Home Office written question – answered at on 2 May 2024.

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Photo of Alex Cunningham Alex Cunningham Shadow Minister (Justice)

To ask the Secretary of State for the Home Department, if his Department will make an assessment of the potential impact of No Recourse to Public Funds on people who are (a) destitute and (b) facing destitution.

Photo of Tom Pursglove Tom Pursglove Minister of State (Minister for Legal Migration and Delivery)

The Home Office is committed to the continuous review of the NRPF policy and are engaging with public and private sector organisations on a regular basis to understand the impacts of the NRPF condition.

The Government published an overarching Equality Impact Assessment on the Compliant Environment measures, of which No Recourse to Public Funds (NRPF) is part; Compliant environment: overarching equality impact assessment (accessible) - GOV.UK (www.gov.uk).

In general, temporary migrants are expected to support themselves and any accompanying family members in the UK without recourse to public funds. This is a well-established principle that protects taxpayer-funded public services from becoming overburdened.

Nonetheless, there are important safeguards in place for those in genuine need. Migrants with permission under the Family or Private Life routes, or the Hong Kong British National (Overseas) routes, can apply, for free, to have their NRPF condition lifted by making a ‘Change of Conditions’ application. An individual on these routes can apply to have their NRPF condition lifted if they are destitute or at risk of imminent destitution, if there are reasons relating to the welfare of a relevant child, or where they are facing exceptional circumstances affecting their income or expenditure.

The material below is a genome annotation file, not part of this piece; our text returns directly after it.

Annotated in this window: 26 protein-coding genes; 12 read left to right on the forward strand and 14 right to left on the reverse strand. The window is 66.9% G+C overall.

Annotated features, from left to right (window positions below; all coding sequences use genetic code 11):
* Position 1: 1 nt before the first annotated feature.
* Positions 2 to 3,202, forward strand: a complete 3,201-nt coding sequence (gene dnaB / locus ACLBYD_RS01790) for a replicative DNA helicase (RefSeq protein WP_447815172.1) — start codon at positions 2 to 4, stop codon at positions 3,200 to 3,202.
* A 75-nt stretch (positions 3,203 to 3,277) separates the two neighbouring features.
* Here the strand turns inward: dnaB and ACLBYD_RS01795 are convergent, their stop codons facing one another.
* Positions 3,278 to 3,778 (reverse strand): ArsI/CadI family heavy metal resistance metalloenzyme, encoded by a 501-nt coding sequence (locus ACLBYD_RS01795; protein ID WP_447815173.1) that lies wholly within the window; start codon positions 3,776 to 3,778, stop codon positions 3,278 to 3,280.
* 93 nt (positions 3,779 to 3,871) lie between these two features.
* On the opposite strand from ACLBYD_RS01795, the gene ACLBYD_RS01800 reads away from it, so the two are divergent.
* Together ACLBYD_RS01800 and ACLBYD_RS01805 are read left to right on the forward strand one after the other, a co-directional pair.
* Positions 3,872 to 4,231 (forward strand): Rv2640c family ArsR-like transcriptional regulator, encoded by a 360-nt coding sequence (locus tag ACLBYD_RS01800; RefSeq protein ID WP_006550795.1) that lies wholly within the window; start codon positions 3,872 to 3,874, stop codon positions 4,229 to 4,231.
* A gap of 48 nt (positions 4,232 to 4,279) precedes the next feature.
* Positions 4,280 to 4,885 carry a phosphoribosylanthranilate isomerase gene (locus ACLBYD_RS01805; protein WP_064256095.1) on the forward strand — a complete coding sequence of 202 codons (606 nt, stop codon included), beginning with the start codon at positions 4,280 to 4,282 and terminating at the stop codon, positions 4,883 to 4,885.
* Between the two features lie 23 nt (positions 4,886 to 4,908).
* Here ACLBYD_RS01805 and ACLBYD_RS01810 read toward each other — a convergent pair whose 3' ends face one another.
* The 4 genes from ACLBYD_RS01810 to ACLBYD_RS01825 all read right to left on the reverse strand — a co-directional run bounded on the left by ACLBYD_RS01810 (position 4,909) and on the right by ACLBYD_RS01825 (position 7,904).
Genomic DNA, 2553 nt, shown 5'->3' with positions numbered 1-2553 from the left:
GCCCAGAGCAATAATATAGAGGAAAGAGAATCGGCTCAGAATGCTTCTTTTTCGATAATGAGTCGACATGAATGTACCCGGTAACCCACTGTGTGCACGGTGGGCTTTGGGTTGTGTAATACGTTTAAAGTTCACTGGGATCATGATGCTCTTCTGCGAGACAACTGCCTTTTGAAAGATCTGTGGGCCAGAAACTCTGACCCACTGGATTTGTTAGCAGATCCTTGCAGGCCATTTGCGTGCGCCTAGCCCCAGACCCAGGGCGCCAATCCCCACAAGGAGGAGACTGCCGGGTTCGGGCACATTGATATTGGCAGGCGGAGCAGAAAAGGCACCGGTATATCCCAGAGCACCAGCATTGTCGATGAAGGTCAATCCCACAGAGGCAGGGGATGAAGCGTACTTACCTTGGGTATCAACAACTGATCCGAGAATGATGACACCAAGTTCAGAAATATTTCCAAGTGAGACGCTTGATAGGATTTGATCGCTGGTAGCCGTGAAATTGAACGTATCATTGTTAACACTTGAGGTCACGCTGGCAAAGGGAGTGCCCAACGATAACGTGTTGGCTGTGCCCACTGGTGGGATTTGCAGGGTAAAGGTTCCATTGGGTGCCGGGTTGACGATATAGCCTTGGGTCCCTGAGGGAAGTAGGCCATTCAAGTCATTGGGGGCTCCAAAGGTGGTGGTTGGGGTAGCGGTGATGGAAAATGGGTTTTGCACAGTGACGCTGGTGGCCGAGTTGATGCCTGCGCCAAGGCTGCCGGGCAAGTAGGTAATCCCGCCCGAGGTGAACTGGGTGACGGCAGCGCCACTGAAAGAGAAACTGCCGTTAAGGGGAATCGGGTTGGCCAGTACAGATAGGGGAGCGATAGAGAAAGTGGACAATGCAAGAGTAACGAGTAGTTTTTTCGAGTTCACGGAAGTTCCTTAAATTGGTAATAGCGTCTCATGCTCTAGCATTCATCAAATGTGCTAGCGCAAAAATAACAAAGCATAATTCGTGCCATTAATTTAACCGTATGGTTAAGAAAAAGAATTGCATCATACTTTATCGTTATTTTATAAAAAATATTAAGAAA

For all other immigration routes (other than Family or Private Life, or the Hong Kong BN(O) routes), the general expectation is that they will return to their home country should they become unable to meet their essential living needs in the UK. If there are particularly compelling circumstances why leaving the UK is not possible, discretion can be used to consider if the circumstances justify access to public funds.

Local authorities may also provide basic safety net support, regardless of immigration status, if it is established either that there is a risk to the wellbeing of a child or there is a genuine care need that does not arise solely from destitution: for example, where a person has community care needs or serious health problems. Support provided to a child by local authorities is not dependent on the immigration status of the child or their parent(s).

Migrants with NRPF who have paid the necessary National Insurance contributions or have relevant periods of employment or self-employment, can claim contributory benefits and statutory payments such as New Style Jobseekers Allowance, Statutory Sick Pay, and the State Pension.

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